Medical advances have saved countless lives but there is always room for improvement, and Professor Collen Masimirembwa believes that studying Africans’ genomic diversity can make medicines more effective.
Professor Masimirembwa, who has two PhDs in biochemistry and genetics, specialises in gene drug interactions and has spent much of his career pioneering forensic DNA and toxicology in Africa.
He was the first to conduct molecular pharmacogenetic studies in African populations in 1993.
He spoke to doctors in various fields, at the Vineyard hotel in Newlands, about how a small difference in genetic make-up can have a huge impact on the treatment of HIV-positive patients with antiretrovirals (ARVs).
Genomic medicine studies genetic make-up to predict disease risk and progression and dictate how a specific patient will respond to certain drugs.
It can make a treatment more effective by gauging the dosage best suited to an individual patient.
Professor Masimirembwa said most medications came with leaflets warning of adverse side-effects if taken by people with certain genetic conditions. However the information wasn’t user-friendly and many didn’t know their genetic make-up, so they were unaware of whether the warning applied to them.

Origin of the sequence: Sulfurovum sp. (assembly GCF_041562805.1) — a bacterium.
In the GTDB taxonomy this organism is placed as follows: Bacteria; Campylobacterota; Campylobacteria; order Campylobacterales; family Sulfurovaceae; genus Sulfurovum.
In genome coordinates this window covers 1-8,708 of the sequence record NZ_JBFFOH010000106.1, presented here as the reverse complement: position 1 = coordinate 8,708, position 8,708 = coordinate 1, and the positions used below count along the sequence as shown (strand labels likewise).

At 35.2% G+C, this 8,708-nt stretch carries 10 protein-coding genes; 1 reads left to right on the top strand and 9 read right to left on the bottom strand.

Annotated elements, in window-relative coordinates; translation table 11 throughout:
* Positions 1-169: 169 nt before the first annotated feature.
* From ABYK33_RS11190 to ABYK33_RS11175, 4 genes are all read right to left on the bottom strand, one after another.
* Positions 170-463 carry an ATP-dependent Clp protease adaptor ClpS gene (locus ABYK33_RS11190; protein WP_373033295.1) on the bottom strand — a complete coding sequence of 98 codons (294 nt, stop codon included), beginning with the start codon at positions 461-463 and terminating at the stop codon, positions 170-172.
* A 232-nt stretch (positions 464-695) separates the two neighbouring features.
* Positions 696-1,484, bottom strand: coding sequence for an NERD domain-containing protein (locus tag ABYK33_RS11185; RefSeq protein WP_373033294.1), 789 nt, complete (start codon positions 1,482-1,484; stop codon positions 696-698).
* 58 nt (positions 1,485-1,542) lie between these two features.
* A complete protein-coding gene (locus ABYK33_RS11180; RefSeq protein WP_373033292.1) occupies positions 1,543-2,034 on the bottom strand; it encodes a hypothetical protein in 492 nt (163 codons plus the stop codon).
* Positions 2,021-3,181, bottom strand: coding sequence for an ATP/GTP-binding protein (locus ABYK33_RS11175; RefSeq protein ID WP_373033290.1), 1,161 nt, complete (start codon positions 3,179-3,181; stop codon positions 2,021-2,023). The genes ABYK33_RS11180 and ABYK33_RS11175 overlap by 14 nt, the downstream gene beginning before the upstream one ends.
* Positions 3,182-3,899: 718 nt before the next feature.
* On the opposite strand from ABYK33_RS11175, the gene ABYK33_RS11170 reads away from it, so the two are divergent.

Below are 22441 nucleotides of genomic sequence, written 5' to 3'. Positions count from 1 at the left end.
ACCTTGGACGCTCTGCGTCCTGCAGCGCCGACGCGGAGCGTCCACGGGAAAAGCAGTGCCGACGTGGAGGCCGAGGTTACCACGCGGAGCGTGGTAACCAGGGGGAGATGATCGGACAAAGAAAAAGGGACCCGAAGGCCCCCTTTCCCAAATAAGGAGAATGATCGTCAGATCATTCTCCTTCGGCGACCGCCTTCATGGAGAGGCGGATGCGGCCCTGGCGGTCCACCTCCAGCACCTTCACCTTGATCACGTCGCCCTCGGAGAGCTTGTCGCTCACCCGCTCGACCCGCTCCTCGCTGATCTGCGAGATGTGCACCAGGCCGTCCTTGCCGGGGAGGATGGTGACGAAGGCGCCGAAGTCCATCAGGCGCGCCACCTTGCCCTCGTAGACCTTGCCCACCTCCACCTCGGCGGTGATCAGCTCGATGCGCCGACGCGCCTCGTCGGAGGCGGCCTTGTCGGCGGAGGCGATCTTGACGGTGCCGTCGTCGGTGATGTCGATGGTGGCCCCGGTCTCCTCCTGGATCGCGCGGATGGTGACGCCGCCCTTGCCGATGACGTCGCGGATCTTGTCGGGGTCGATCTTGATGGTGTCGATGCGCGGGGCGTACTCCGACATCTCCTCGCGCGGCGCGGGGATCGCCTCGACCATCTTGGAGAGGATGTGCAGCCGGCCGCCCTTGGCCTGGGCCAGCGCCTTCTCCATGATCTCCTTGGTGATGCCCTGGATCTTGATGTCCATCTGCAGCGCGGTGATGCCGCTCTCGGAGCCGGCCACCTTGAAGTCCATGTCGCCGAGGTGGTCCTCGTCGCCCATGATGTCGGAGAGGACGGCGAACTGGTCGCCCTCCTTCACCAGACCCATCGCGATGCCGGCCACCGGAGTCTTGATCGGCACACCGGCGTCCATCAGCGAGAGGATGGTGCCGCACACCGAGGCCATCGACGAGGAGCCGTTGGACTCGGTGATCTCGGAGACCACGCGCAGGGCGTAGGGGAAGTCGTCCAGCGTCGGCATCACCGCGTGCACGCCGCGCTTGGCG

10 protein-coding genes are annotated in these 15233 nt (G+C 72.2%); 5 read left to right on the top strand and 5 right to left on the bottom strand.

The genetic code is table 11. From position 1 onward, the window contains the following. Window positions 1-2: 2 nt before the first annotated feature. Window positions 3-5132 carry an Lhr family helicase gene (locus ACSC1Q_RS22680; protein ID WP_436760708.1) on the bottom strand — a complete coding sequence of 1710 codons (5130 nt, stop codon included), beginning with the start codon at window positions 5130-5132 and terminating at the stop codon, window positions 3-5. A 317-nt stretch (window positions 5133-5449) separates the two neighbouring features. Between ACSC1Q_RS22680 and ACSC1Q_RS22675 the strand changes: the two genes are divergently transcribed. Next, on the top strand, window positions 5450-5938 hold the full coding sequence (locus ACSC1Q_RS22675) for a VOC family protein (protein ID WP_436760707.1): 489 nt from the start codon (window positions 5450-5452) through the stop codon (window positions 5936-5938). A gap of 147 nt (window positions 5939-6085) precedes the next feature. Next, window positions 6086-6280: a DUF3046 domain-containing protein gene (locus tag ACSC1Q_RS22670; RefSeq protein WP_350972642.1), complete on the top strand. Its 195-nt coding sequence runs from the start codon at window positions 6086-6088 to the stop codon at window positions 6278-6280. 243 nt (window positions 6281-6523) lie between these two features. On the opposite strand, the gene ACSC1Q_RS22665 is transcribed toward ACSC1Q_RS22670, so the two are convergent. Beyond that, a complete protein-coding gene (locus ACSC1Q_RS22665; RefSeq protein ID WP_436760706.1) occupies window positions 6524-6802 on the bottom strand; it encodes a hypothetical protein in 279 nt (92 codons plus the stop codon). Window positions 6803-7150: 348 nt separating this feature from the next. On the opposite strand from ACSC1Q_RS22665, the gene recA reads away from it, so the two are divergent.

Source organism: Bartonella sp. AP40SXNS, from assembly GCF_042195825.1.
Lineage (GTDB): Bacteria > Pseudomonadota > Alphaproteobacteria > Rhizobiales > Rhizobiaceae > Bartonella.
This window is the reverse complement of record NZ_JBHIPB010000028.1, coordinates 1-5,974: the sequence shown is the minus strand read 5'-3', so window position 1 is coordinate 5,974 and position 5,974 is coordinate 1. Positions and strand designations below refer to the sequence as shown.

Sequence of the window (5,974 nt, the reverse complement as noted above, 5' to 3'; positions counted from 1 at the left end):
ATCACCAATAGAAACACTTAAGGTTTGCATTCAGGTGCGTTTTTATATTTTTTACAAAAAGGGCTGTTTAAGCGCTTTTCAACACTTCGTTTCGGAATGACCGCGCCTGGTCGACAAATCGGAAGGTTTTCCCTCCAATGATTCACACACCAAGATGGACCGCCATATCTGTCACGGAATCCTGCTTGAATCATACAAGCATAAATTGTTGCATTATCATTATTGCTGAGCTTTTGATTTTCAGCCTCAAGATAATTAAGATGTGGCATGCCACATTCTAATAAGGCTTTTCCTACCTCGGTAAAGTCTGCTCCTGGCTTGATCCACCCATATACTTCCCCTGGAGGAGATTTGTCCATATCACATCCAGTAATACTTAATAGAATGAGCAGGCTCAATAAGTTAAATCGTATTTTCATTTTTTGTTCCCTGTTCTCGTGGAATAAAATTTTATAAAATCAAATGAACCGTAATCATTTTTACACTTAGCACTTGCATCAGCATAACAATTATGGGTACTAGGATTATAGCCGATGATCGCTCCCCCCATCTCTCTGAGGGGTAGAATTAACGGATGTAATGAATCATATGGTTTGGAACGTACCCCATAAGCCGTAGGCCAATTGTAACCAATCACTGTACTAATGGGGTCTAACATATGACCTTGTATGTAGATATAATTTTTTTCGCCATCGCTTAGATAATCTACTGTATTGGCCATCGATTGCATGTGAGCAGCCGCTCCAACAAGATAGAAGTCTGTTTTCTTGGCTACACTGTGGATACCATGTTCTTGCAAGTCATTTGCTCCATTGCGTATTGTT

He cited the example of HIV patients with a HLA-B 57:01 variant in their DNA. They have a high risk of having a fatal hypersensitivity to the drug Abacavir.
There are now more than 30 ARVs on the market and treatment is often a complicated cocktail of several different medications.
Genetic profiling helps doctors develop treatment plans and prescribe correct ARVs at appropriate doses to yield the best outcome.
“All patients receive the same diagnosis, but some receive the benefit of the drug and the toxicity, and some receive toxicity without the benefits. How can we improve the medication to reduce toxicity?” he said, adding that 70% of hospitalisation was caused by serious adverse drug reaction.
“A pharmacogenomics test tells us your genetic status, and we can predict the effect of the medication on you. A blood sample will be used for a DNA test, which will show us your specific genome so that we can give you specific drugs and this will lead to a happy you,” said Professor Masimirembwa.
The genetic-profiling approach, he said, meant doctors could find the best ARV combination for a patient quickly, while avoiding costly trial and error.
It would also reduce the risk of bad drug reactions.
“Genetic studies will give doctors guidelines to help patients deal with their genetic status. Medicine dosage can be from 1mg to 20mg a day so how do we know which to give? We can’t take genetic testing from Europe and use it in Africa,” said Professor Masimirembwa.
He said Africa was making a late but promising entry into genomic research. In South Africa, mygeneRx, a cheek swab DNA test, can be ordered online and conducted in the patient’s home.
For more information about pharmaocenomic testing, visit www.mygeneRx.co.za
To speak to an expert about pharmacogenomics testing, email firstname.lastname@example.org